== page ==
James Hunter is the UK’s best kept soul secret. Not so in the States, though, where he’s been Grammy nominated, had two R&B no. 1 albums and worked with people like Junior Wells, Aretha Franklin and Allen Toussaint. Not bad for an Essex boy who left school at 16 to work as a fitter on railway signal boxes! From there his musical career includes spells as a busker, pushing an alter-ego called Howling Wilf (Howling Wolf was a big inspiration) and providing backing vocals for Van Morrison. After some underground success, his career dipped at the start of the new millennium but in 2006 he bounced back with ‘People Gonna Talk’. The album was a unique amalgam of Hunter’s take on soul, blues and funk and America took it to its heart. Critics compared the world-weary vocals with Sam Cooke and Jackie Wilson and the set went to the top of the R&B charts. The follow uo, 2008’s ‘The Hard Way’ was similarly successful. James Hunter, at last, had arrived. Sadly though, as he began work on his third full album, tragedy struck. His wife died of cancer and the new set, obviously, was put on hold.
Now, though, James Hunter is back and sounding as good as ever. If anything ‘Minute By Minute’ – produced by Dap-Tone head honcho, Gabe Roth, is stronger than his last two excellent albums. This new 12 tracker is much more complete… with a grittier, sparser, funkier underlying sound, it’s like Sam Cooke meets James Brown. If that sounds like an odd cocktail, then try ‘Drop On Me’…. elements of ‘Another Saturday Night’ and ‘Out Of Sight’ make it a truly intoxicating mix. There’s more of that gritty sparseness on ‘Chicken Switch’, ‘Minute By Minute’, ‘Nothin’ I Wouldn’t Do’, and ‘Look Out’ while on ‘The Gypsy’ there’s a kind of Bo Diddley/Johnny Otis thing going on. The set also boasts a fabulous Motown/Northern soul pastiche. ‘One Way Love’ (not the Drifters’ song, by the way) succeeds where other similar ventures by lesser artists fail because Hunter and Roth totally understand, respect and love the genre. It’s an infectious and joyous three minutes with tinkling vibes that could be dear old Jack Ashford.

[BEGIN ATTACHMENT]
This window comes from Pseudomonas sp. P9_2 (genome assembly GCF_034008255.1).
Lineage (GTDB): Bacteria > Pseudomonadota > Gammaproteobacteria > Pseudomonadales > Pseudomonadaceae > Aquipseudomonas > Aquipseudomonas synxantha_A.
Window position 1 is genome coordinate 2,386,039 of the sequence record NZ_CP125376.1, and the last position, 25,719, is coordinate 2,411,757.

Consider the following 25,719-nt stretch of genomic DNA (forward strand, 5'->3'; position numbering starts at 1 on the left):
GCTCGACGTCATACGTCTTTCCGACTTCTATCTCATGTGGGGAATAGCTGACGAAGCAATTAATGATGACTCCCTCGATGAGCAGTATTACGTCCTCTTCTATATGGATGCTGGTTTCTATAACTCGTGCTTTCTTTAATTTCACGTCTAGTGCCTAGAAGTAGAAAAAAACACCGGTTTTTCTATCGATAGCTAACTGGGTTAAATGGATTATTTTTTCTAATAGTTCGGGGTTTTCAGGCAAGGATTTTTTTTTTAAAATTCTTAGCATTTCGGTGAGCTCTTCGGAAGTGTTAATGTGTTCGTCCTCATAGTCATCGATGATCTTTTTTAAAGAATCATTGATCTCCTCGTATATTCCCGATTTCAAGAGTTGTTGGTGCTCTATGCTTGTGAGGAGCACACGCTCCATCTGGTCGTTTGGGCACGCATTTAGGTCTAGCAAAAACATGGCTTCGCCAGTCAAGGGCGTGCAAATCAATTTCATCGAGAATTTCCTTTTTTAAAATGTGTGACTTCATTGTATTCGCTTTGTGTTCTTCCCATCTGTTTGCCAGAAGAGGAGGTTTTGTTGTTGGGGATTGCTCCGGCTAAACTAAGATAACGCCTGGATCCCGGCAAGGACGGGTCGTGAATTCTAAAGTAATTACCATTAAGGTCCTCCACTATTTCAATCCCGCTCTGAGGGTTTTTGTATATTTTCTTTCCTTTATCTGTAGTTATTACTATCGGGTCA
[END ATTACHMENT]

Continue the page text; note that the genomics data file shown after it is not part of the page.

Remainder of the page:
There’s plenty for the more sedate too. My standout is the amazingly simple ‘Let The Monkey Roll’. A gently swayer of a song, Curtis Mayfield would have been proud of it … and check out the Billy Stewart ‘Sitting In The Park’ style guitar. ‘So They Say’ is almost as lovely while ‘If I Only Knew’ will make you understand why US critics drew comparisons with Sam Cooke.
Throughout, James is supported by his usual crew – Lee Badau (baritone sax), Damian Hand (tenor sax), Jonathan Lee (drums), Jason Wilson (bass) and Kyle Kehler and Andrew Kingslow (percussion/keyboards). It’s patiently clear that they, Hunter and Roth love what they’re doing. ‘Minute By Minute’ (dedicated to his Hunter’s late wife) is a labour of love in more ways than one. It comes highly recommended.